Here we are, the final day of NaNoWriMo 2012. I’ve got a cup of amaretto hot chocolate and about 1,200 words to write yet. Unless the 2 year old has other ideas, it shouldn’t be a problem to finish. I don’t have big plans to celebrate. This cup of hot chocolate and maybe a nap is about the size of it. I’m simply enjoying the sense of accomplishment of being able to say I wrote at least 50,000 words this month and didn’t lose my mind. In fact, I really enjoyed it.

There’s been a lot of emotion spilled out on the page, both mine and my character’s. It’s been an interesting month of writing. Except for a few zigs to the left and zags to the right, I’ve pretty much kept up with my daily word count for a change. Perhaps that because I chose to be a NaNo Rebel this time around.

I started out thinking I would pick a different prompt every day and write a collection of short stories, essays, blog posts, poetry, etc. – one thing complete every day. There were short stories, some of them finished, but I was surprised to find a couple that I think could actually turn into novels in the future. There were some short stories that went nowhere and some that took multiple days. No poetry but lots of blog posts and several essays.

So, it didn’t quite work out the way I planned. When does NaNoWriMo ever? Heck, when does a piece of writing ever start at point A and simply arrive at point B like you planned? It’s pretty unusual for me, but that’s part of the journey. We start out and find the horizon moves as we walk towards it.

I’d like to get one more really short story in. I’ve always enjoyed the flash fiction genre. I’ve been shooting for anywhere from 50 words to 1,500. It’s a challenge and small work of word art to make a complete story arc in that amount of words. I’ll go find a prompt and see what I can do then post this when I’ve completed my NaNoWriMo word count.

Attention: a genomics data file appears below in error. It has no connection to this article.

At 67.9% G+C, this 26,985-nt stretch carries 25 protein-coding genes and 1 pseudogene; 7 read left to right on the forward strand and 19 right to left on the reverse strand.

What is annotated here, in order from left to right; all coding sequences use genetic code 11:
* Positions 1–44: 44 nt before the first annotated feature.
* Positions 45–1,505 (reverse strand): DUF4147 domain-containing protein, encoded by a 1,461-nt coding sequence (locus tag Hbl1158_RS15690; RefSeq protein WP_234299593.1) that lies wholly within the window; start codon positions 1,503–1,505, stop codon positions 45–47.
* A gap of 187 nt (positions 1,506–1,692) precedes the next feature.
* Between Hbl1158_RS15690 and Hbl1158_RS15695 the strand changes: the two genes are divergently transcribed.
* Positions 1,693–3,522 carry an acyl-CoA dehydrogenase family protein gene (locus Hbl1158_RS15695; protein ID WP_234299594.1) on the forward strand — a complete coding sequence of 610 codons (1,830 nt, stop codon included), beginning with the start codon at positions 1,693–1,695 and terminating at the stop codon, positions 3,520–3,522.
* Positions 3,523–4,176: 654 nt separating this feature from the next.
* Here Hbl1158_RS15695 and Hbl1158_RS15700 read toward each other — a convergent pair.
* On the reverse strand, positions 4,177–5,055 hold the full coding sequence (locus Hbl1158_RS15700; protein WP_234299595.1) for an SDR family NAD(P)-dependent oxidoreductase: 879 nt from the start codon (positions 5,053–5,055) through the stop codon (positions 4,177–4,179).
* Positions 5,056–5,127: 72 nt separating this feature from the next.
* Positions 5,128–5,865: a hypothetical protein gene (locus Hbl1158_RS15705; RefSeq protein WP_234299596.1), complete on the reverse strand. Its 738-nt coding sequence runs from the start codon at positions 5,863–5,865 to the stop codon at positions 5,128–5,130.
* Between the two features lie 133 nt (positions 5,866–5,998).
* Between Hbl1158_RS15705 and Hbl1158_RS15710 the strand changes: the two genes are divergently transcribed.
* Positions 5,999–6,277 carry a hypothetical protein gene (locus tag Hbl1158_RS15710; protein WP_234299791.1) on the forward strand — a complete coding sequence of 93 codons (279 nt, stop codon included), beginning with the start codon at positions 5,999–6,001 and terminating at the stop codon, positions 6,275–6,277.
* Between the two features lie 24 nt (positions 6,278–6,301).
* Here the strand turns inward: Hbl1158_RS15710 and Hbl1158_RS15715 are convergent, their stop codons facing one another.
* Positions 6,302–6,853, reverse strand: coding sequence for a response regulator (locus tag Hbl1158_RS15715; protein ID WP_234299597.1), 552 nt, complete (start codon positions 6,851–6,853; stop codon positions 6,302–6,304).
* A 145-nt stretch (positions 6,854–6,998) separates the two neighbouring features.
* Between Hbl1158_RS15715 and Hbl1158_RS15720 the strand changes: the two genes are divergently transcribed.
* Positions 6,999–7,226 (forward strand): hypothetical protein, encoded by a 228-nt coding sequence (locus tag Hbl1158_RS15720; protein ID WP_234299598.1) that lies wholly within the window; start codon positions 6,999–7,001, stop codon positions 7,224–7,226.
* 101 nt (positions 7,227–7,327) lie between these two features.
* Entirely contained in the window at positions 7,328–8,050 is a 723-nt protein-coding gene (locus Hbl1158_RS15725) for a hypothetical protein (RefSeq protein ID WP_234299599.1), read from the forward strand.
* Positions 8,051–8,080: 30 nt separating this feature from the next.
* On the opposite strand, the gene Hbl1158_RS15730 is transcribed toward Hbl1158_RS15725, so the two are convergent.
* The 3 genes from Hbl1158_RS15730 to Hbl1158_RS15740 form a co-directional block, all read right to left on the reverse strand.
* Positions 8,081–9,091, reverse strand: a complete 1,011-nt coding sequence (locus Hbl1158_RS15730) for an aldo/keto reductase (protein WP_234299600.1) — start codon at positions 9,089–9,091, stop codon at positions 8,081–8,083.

Post script – It’s done. 50,228 words and the start of some kind of space opera.  Not a complete story yet but the start of something is certainly a good thing too. Right, time to make a tomato and bacon bit sandwich. Cheers!

Give Yourself Some Writing Credit

Taken by Bohringer Friedrich

So often, we think about all that we have yet to do or that we should be doing, but I’d like to take a moment to focus on all we do get done as writers, usually with schedules that are already full of living.

 Last week a coworker sent me a link to Pen Parentis (http://www.penparentis.org) an organization set up specifically for writers who are also parents.  There are dues to pay but you receive certain benefits by being a member, like being part of a community of writers who understand your challenges as a writing parent, savings on application fees for certain contest and fellowship application fees from Pen Parentis partners, an author profile, marketing space, promotion of your literary events on the events calendar and a Pen Parentis logo that you can use on your web site or e-stationary.

 Anyway, it got me thinking that, you know, I’m doing pretty darn good at this writing thing. I am a parent of a small child, I commute an hour each way and work a full-time job. I still write, even participating in National Novel Writing Month where I wrote over 50,000 words in August during Camp NaNoWriMo and hope to do so again this month. I’ve published things on Yahoo! Voices and earned actual money from it, as well as entering various contests.

 Of course, all this writing doesn’t happen in a vacuum. My job is a tremendous help. Not only am I librarian, surrounded by books in a moderately large library, but I run an adult writing group there, sanctioned and originally requested by the library. My director is tremendously supportive of my writing endeavors too. When I had two pieces featured on Yahoo! Voices, she celebrated by giving me a ticket to a local charity fashion event.

 Then there is my family, friends and past school teachers. I’ve never been laughed at or scoffed at but rather supported in my writing. I remember each of my English teachers in high school being supportive in some way.  I remember going to a reading with some students from one of my English classes in high school. I thoroughly enjoyed it and when we left I said that I really liked one particular story and wished I could write like that. My English teacher looked at me and said, “You write better than that.” I never forgot that.

 Last, and perhaps most importantly, my husband is very supportive of my writing – verbally, actively and financially. He listens to me talk about stories that I’m writing with interest and when he knows I’m working hard on a piece he will do extra chores around the house, like emptying the dishwasher when it’s not his turn. The laptop that I’m writing on right now, plus the voice activated digital recorder and the Dragon NaturallySpeaking software that I use were all bought for me by him.